Growing pumpkins in Large Container

mary_maxJune 3, 2012

Do you think I could grow pumpkins (not the small ones ) in LARGE containers and let the vines flow onto a large cement area or driveway that is not being used? Would that work? Need some pumpkins for the kids for Halloween and almost forgot about sowing the seeds! YIKES!!

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howelbama(7 NJ)

It's possible, how large are the containers? You should prob only do one plant per, and only allow one or two pumpkins max to set on each plant. Also if the area is black asphalt, it may cook the vines, so the cement would prob be a better option. They will need regular fertilization and watering. If you are inconsistent with watering while the pumpkins are growing, they are likely to split. I would also place the pumpkin on some straw bedding or something as it grows.

    Bookmark   June 3, 2012 at 6:29PM
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The containers are very large. The black containers that large trees are sold in. Do you still think only one plant per pot? Actually all I really want is a few pumpkins for the kids. The area the vines would be on would be cement. Thanks for your help.

    Bookmark   June 3, 2012 at 6:40PM
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howelbama(7 NJ)

Even with containers that large I would still say only one plant per. Their roots are large, and they're heavy feeders. You could experiment, do one in one, and two in the other, that way you will have an idea of how far you can push them for next year. Just don't let too many pumpkins set, or they wont get very big. Also, make sure the containers have good drainage, and set them up on bricks or something so the drainage holes have good clearance and can do there job. You will want to fill them with a light potting mix, not regular soil. Water them when the top one to two inches drys out, and mulch the top as the season gets hotter. You will probably want to fertilize on a weekly basis. When you water, do so that a good percentage of water runs out of the drain holes.

There are all types of recommendations on potting mixes and fertilizers in the container gardening forum.

    Bookmark   June 3, 2012 at 7:04PM
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Ohiofem(6a Ohio)

I believe it can be done. But, in zone 5 you need to look for a variety that is labelled as taking 100 days or less to maturity. Pumpkins need lots of sun, warmth, fertilizer and even moisture. I'm growing three in a 27 gallon half whiskey barrel. I intend to remove the smallest when the larger ones start flowering and only letting one or two per vine to develop.

    Bookmark   June 3, 2012 at 7:05PM
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I'm trying this myself. I've got seven going, each in a black plastic nursery pot (#7 tall = 8 gallons). Started from seed, two weeks ago which is possibly too late but wanted to give it a shot. Hoping for a good Summer! Variety is "Amish Pie", which can get very big as far as pie pumpkins go (reputedly up to 60lbs!)
Since the fruit is so heavy I am planning to let the vines trail on top of a pretty big area, maybe 6 feet wide by forty feet long, of low mounds of some type of grass, which should hopefully keep the leaves up in the sun but the fruit will be able to squash the grass and thus sit on dirt, pretty much. Either that or I could let the vines run around a concrete area and get more warmth that way, but then would definitely need to do something to lift the fruit up off the hot concrete. Anyone got experience with this and think one of those options has a better shot of working out?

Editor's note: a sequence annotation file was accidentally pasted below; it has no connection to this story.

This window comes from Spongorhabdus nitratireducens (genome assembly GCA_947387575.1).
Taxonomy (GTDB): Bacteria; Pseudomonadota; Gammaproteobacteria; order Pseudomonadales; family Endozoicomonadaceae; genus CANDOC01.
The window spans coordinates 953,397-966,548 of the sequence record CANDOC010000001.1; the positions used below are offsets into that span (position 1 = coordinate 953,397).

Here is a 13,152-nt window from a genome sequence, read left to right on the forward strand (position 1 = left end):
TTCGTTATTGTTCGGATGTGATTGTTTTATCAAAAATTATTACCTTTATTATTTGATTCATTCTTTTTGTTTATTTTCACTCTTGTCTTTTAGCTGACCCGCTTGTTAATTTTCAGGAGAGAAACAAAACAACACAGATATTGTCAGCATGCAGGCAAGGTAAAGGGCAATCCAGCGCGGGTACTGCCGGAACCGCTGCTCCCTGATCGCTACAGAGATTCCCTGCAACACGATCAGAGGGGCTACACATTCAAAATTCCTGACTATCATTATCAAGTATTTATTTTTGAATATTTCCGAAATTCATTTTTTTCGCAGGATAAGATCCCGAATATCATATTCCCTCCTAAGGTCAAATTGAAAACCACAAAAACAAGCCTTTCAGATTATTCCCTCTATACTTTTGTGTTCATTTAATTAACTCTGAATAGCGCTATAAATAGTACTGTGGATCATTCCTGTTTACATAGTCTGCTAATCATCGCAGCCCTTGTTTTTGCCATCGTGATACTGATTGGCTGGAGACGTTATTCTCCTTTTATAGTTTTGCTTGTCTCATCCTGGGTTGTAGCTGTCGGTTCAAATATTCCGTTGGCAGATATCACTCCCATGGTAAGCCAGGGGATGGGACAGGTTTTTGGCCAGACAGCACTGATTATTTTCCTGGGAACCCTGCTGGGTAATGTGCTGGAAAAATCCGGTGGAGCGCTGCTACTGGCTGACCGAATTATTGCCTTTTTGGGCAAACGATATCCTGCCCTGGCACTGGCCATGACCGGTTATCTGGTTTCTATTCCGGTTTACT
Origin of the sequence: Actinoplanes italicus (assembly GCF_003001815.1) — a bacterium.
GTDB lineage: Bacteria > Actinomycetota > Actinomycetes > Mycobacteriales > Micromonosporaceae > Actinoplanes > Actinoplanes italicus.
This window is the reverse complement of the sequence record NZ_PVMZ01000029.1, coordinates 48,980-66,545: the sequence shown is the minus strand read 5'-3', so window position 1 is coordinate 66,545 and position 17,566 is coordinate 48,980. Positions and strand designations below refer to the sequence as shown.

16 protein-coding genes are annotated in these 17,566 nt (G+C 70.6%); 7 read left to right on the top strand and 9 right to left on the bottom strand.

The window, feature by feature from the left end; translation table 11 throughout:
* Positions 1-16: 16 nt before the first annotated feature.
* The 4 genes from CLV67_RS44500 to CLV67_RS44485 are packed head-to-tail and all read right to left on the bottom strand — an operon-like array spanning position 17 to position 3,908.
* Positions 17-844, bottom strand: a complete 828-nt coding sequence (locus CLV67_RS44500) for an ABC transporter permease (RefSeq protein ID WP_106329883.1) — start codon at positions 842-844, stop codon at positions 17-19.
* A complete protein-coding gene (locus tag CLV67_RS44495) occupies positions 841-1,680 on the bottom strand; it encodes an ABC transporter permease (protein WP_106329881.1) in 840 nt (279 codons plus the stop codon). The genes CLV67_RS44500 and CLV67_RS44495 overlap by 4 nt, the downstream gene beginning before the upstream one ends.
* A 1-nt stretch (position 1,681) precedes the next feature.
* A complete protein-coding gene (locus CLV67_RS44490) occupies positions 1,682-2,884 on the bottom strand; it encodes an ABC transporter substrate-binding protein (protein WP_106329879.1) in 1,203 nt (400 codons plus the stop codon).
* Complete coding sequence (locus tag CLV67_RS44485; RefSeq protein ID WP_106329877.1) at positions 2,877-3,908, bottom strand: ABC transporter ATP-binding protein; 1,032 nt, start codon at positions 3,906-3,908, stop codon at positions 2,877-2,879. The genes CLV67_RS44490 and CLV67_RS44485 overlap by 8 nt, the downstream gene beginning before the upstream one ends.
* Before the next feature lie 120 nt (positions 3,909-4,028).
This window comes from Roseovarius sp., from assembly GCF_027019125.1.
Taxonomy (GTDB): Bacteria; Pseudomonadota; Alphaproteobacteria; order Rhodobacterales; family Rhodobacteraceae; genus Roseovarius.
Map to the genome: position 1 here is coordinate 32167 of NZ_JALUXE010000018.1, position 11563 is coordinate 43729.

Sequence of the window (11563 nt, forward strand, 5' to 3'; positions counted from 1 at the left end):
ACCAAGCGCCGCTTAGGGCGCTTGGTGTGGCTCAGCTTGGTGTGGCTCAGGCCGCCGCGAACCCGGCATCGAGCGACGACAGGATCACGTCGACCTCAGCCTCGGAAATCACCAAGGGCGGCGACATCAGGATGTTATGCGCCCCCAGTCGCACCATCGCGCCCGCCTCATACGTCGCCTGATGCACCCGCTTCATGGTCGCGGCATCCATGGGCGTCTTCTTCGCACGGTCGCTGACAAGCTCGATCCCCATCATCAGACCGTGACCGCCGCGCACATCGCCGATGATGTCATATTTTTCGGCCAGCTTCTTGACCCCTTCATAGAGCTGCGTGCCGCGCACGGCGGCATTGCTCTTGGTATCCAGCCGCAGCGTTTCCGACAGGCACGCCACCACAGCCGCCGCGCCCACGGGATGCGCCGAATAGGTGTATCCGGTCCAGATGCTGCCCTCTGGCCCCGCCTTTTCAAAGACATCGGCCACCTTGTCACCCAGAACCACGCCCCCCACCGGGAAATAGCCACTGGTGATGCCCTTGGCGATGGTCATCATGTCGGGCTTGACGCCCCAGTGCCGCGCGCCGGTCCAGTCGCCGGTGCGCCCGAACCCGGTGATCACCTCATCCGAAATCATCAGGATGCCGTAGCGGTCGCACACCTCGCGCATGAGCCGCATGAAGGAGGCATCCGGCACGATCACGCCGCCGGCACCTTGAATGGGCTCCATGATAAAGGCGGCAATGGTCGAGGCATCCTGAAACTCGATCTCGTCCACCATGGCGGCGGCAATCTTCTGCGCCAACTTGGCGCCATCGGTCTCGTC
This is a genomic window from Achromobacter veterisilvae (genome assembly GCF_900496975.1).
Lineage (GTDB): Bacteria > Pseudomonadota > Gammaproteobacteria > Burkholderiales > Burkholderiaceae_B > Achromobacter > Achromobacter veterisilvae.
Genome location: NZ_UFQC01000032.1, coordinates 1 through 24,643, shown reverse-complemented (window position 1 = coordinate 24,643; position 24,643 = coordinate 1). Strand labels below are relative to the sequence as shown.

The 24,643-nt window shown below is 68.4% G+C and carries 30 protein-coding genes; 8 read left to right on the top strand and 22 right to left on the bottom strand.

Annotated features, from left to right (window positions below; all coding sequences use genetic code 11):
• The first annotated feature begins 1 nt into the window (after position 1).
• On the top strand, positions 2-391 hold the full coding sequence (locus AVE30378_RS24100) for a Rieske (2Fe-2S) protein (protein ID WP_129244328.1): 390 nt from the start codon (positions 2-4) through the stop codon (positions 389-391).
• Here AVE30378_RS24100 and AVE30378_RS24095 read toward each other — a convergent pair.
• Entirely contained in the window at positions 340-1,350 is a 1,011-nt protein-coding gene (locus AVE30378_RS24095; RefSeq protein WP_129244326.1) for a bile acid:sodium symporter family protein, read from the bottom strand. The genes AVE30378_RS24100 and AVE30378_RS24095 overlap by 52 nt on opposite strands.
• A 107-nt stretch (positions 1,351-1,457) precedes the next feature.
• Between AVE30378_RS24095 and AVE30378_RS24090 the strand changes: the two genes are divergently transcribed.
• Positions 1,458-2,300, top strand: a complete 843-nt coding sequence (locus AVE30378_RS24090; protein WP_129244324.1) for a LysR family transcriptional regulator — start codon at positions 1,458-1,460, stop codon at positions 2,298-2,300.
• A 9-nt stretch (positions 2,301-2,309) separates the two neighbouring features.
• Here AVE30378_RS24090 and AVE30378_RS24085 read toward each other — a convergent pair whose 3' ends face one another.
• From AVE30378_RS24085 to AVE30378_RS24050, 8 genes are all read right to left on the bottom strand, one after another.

Since they are not in the ground I am planning to feed pretty heavily with water soluble fertilizer, maybe fish emulsion? Also, I am debating whether I should cut back to just one, or try two fruits per vine?

    Bookmark   June 27, 2012 at 12:41AM
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Trying this for the first time. Zone 9. Container planting due to rabbit infestation. What do I need to know??? Specifically what type of fertilizer is needed and how often?? I understand about turning the pumpkins and when to harvest. Let me know the critical points!!!!

    Bookmark   April 26, 2013 at 9:04PM
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I would put one in a 36" diameter pot. Maybe as low as 24", if it's the very tall kind of pot (30" tall, I think).

I laughed when I read the title of this thread, because I thought, 'Sure, if your container is the size of a Volkwagen bug!'

    Bookmark   April 27, 2013 at 10:50AM
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Ohiofem(6a Ohio)

Lynda: the critical points probably are that you need a container that is at least 20-25 gallons; full sun; fast draining potting mix (not soil); at least a 120-day growing season; and regular fertilizing with a balanced fertilizer containing all the trace minerals. Pumpkins need a lot of moisture and food. I suggest you read the most popular thread in the Container Forum.

Here is a link that might be useful: Container Soils

    Bookmark   April 27, 2013 at 12:47PM
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For fertilizer, its important not to give them too much nitrogen. Too much N and you'll get tons of vines, and no pumpkins at all (female flowers don't set if there's too much N).

Also, pumpkin vines will want to root along the vine, and that will greatly help pumpkin development. Don't just give it one pot at the base, have a couple of extra smaller pots that you can put the vines in for secondary rooting.

    Bookmark   April 27, 2013 at 2:43PM
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